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Hey Siri, open Google Assistant

As expected, Google Assistant finally makes it way to iPhones.

Google launched its AI Voice assistant at Google I/O last year. Initially it debuted as a part of Google’s messaging application Allo and was first baked in a smartphone when the Pixel phones were launched.

The assistant is already available on more than 100 million devices and starting today, it’ll also be available on iPhones through an application.

There is a caveat though; it will only run on iPhones running iOS 9.1 and above. There are functional red flags too. According to Google, Assistant won’t be able to work exactly like it does on Android devices due to API restrictions. So it will be restricted to general stuff like sending messages and playing music which is, honestly, a let-down.

Assistant on iPhone


Apart from announcing availability on iPhones Google Assistant also gets a slew of other features that will make it even more functional and useful, starting today.

Google Assistant will now be able to make calls via Google Home (In US & Canada for now) without any setup or additional application. Google Assistant will now also be able to show visual responses to search queries via Chromecast. Starting today, one can also type to Google Assistant on phones, which Google believes is an important aspect of communicating and building meaningful conversations with the assistant.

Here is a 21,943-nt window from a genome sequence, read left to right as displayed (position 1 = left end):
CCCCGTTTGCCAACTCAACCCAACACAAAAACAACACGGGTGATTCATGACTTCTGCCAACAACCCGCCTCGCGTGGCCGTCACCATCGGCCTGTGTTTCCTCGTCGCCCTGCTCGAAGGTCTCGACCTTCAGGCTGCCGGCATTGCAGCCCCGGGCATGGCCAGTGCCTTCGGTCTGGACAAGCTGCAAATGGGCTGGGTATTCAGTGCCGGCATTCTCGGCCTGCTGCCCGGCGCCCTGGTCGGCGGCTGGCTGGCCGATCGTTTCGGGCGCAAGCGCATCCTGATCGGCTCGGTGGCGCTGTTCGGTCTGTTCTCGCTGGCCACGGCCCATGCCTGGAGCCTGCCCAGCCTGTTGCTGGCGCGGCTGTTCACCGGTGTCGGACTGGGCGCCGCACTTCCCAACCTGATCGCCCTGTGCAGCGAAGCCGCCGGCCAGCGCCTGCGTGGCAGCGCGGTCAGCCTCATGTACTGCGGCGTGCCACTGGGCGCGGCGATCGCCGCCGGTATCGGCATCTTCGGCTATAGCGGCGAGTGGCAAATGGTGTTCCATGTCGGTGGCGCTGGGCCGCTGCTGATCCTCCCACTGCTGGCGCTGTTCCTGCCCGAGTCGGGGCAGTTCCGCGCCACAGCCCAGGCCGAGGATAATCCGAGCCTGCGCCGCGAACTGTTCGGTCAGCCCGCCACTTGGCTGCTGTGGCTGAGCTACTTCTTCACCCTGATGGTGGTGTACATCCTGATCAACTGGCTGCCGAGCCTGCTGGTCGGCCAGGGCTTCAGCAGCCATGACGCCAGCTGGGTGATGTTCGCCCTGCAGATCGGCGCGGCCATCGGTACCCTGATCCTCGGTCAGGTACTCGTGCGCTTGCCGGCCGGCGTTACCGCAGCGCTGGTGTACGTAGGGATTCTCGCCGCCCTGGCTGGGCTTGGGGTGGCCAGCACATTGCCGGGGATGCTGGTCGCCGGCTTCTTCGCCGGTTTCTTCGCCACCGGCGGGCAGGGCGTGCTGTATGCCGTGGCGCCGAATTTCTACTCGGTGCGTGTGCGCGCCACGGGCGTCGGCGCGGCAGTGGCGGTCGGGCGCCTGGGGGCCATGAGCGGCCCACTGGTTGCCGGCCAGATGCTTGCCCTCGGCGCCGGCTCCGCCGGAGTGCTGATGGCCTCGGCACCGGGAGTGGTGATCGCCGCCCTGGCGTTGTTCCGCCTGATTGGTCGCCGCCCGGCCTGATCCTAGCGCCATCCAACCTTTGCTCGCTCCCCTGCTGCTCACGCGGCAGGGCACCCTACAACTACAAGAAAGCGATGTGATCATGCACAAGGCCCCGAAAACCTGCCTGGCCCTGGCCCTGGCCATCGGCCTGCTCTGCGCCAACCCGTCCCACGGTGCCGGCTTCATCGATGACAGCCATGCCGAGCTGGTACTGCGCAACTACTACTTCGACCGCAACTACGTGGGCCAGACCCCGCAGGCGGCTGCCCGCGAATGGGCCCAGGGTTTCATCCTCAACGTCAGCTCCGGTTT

Google Lens

In the coming months Google will also add ‘Google Lens’ to the Assistant through which assistant will help find information about surroundings and even take actions while in conversation. Google Lens will be a standalone app which will work in tandem with Assistant to give context-based information based on surroundings with the help of the phone’s camera.

Google also announced developer support to build conversational apps for Google Assistant on phones. So from now on, users will also be able to get answers from third party services. Assistant will be soon available on eligible Android phones in Brazilian Portuguese, French, German and Japanese, and by the end of the year in Italian, Korean and Spanish.


Check our full coverage of Google I/O 2017 here.

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